Rethinking Autism and Schizotypy: New Findings

Measures of autism and schizotypy vary diametrically as predicted.

Posted May 25, 2013

C. Badcock
Source: C. Badcock

Mental illness clearly implies serious deficits and deviations from a normal state of mind. An obvious consequence is that if you devise tests of various aspects of normal mentality, mentally ill people will be shown to perform poorly—or at least at odds with normality. Inevitably, they will have problems with relating to others and to themselves, and may well develop secondary symptoms, such as withdrawal or various kinds of avoidances.

The diametric model of mental illness proposes that although mental illnesses such as schizophrenia and autism often seem the same in featuring impaired social, inter-personal and communicative skills, they are in fact quite different with regard to the cause of these impairments. According to the model, autism spectrum disorders (ASDs) result from deficits in mentalism understood as an ability to interact with others and yourself on the mental level of meaning, emotion, belief etc. Psychotic spectrum disorders (PSDs), on the other hand, are the opposite: featuring hyper-mentalism understood as excessive sensitivity to mental factors manifested in things like compulsive thinking, delusions, or pathological swings of mood or sense of self-worth.

Clearly, there are three ways that ASDs and PSDs could relate to each other: they could overlap, be discreet, or could be opposites as the diametric model proposes. Past posts have documented previous attempts to tease out the truth, but now a new study has appeared which used the Autism Spectrum Quotient (AQ) and a version of the Schizotypal Personality Questionnaire (SPQ-BR) to test the prediction on a large non-clinical sample of students.

As the researchers comment, together, these analyses provide an unbiased assessment of autism and schizotypy as measured using two of the primary questionnaires employed in current research, and they allowed them to link neuro-psychological correlates of either spectrum with patterns of overlap between them. Additionally, this approach allowed them to determine in particular if an autistic versus schizotypy axis would emerge, as predicted by the diametric model.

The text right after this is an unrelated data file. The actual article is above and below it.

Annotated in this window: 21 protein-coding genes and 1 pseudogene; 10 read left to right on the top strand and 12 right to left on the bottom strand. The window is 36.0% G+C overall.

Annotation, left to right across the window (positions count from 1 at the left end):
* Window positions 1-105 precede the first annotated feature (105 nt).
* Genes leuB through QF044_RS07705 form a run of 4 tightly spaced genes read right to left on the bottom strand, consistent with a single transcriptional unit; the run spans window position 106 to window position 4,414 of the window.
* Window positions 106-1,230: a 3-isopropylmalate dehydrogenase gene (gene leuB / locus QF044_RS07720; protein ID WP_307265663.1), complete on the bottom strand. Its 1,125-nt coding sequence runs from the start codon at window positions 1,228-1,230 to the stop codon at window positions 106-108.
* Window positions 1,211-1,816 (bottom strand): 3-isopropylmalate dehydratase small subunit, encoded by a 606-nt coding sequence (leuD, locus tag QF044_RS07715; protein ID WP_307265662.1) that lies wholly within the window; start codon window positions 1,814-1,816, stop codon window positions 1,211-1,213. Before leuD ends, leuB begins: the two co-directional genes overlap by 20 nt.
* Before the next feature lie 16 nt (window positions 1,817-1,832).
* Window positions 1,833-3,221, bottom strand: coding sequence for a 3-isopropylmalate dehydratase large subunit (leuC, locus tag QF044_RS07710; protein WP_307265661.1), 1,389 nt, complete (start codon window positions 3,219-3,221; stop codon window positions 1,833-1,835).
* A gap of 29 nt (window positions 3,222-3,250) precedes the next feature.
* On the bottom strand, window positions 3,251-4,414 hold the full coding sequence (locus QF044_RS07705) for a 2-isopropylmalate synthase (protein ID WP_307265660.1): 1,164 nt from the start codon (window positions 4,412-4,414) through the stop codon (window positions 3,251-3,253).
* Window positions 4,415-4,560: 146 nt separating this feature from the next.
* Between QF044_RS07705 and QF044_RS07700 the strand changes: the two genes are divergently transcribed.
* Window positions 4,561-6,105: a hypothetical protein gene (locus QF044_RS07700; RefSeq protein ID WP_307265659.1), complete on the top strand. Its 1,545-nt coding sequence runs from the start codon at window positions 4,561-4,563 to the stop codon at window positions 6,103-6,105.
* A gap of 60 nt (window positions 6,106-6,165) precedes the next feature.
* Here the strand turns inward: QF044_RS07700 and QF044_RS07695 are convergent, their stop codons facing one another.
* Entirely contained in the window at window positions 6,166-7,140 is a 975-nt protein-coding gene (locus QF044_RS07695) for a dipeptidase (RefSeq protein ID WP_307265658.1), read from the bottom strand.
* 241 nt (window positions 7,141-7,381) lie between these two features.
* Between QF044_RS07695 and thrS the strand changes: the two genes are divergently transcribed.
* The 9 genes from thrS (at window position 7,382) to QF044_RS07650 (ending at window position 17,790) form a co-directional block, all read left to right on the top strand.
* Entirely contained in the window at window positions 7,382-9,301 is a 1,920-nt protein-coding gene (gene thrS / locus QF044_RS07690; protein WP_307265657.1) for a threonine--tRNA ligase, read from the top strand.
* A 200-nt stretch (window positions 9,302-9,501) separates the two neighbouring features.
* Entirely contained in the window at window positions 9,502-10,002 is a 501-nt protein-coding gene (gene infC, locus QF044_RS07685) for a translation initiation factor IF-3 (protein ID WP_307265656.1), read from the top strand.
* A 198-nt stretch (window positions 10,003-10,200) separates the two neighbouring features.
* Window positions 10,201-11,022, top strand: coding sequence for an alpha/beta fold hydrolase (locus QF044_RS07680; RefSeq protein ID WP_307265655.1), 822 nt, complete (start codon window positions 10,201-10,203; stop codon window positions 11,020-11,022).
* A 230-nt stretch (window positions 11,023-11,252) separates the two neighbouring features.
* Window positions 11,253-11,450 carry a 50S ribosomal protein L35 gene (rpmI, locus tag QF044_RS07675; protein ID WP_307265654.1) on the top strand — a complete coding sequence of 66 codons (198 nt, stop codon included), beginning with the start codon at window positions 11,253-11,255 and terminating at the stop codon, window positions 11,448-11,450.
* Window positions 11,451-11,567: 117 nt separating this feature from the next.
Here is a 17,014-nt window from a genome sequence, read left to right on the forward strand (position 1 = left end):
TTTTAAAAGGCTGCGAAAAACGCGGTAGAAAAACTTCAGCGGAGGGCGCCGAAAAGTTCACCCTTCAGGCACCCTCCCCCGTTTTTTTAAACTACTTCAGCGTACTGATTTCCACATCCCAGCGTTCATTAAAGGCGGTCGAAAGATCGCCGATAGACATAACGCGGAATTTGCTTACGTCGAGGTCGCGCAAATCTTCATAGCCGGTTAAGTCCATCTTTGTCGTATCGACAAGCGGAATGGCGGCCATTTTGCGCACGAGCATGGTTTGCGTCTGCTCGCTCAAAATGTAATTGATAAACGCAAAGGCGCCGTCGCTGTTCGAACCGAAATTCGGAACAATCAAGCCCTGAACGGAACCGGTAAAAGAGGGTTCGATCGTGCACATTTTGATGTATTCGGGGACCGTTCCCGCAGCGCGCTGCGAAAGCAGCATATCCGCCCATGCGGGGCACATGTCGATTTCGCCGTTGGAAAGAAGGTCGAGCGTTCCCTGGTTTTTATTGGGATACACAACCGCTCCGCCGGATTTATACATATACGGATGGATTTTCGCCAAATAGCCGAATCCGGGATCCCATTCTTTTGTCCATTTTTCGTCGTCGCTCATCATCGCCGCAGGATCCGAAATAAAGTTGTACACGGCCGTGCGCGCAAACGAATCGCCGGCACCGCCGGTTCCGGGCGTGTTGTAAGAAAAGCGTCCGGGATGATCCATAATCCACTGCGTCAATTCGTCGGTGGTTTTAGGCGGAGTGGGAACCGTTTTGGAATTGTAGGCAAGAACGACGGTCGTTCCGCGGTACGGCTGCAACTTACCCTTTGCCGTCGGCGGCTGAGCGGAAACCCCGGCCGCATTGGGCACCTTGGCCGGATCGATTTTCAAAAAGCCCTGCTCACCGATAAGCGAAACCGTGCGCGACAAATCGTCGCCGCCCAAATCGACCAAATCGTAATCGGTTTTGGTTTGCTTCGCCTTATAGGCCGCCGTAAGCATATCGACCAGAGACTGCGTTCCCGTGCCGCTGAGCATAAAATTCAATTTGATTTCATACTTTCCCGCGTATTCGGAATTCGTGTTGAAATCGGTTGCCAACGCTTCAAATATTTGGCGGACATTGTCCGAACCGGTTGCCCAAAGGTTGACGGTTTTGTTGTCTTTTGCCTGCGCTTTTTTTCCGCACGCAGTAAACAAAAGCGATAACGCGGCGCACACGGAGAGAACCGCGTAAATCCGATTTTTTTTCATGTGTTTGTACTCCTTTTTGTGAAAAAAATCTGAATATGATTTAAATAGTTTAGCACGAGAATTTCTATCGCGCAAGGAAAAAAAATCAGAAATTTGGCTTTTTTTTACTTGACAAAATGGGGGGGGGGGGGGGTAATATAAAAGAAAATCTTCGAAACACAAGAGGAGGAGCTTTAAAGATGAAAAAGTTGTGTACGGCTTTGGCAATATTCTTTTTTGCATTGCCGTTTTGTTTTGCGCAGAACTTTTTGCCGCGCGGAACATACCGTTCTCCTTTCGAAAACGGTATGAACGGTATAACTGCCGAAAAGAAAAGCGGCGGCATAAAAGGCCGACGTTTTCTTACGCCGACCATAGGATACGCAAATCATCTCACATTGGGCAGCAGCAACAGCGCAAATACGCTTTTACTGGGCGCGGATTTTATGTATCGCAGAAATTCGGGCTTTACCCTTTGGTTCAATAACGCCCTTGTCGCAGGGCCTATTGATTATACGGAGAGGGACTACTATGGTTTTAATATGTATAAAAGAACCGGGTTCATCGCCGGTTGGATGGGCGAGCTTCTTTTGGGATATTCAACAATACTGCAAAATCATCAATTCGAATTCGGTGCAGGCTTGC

Consistent with previous research, autistic features were positively associated with several schizotypal ones, with the most overlap occurring between measures of interpersonal schizotypy and social and communicative aspects of autism. The first component of a principal components analysis (PCA) of subscale scores reflected these positive correlations and suggested the presence of an axis representing general social interest and aptitude (PC1). By contrast, the second principal component (PC2) exhibited a pattern of positive and negative loadings indicating an axis from autism to positive schizotypy where positive schizotypal features loaded in the opposite direction to core autistic ones.

The diagram above shows PC2 as an axis from autism to positive schizotypy: (A) Plot of AQ scores versus SPQ-BR scores with point size indicating relative PC2 score (point size increases as PC2 score increases) and (B) a schematic representation of the relationships between AQ scores, SPQ-BR scores, and PC2 variation (doi:10.1371/journal.pone.0063316.g001).

These overall PCA patterns were replicated in a second data set from a Japanese population. Handedness and mental rotation ability are established correlates of psychosis and autism respectively, and so researchers measured these to evaluate the validity of their interpretation of the PCA results. As the researchers note, mixed handedness appears to be particularly predictive of positive schizotypal features such as magical thinking and delusional beliefs, and so it is not surprising that they found that PC2 scores were significantly associated with this, and that increasing schizotypal scores predicted reduced strength of handedness.

PC1 scores were positively related to performance on the mental rotation task, suggesting trade-offs between social skills and visual-spatial ability—or what the diametric model would describe as trade-offs between mentalistic versus mechanistic cognition. Indeed, only the diametric model can explain this finding, thanks to its implicit assumption that more cognitive resources devoted to mentalism mean less available for mechanistic cognition, and vice versa.

Overlapping or discreet systems do not predict this, and they certainly do not suggest a counter-intuitive therapeutic strategy for which there is already considerable evidence: that mechanistic skills training may be as effective for treating PSD as mentalistic skills training has been shown to be for ASD.

While the astrologers of official psychiatry argue endlessly about the epicycles of DSM V, the new Copernican model of mental illness reveals an altogether simpler and more compelling picture!

(With thanks to Bernard Crespi for bringing this to my attention and congratulations to him and the other authors of this study.)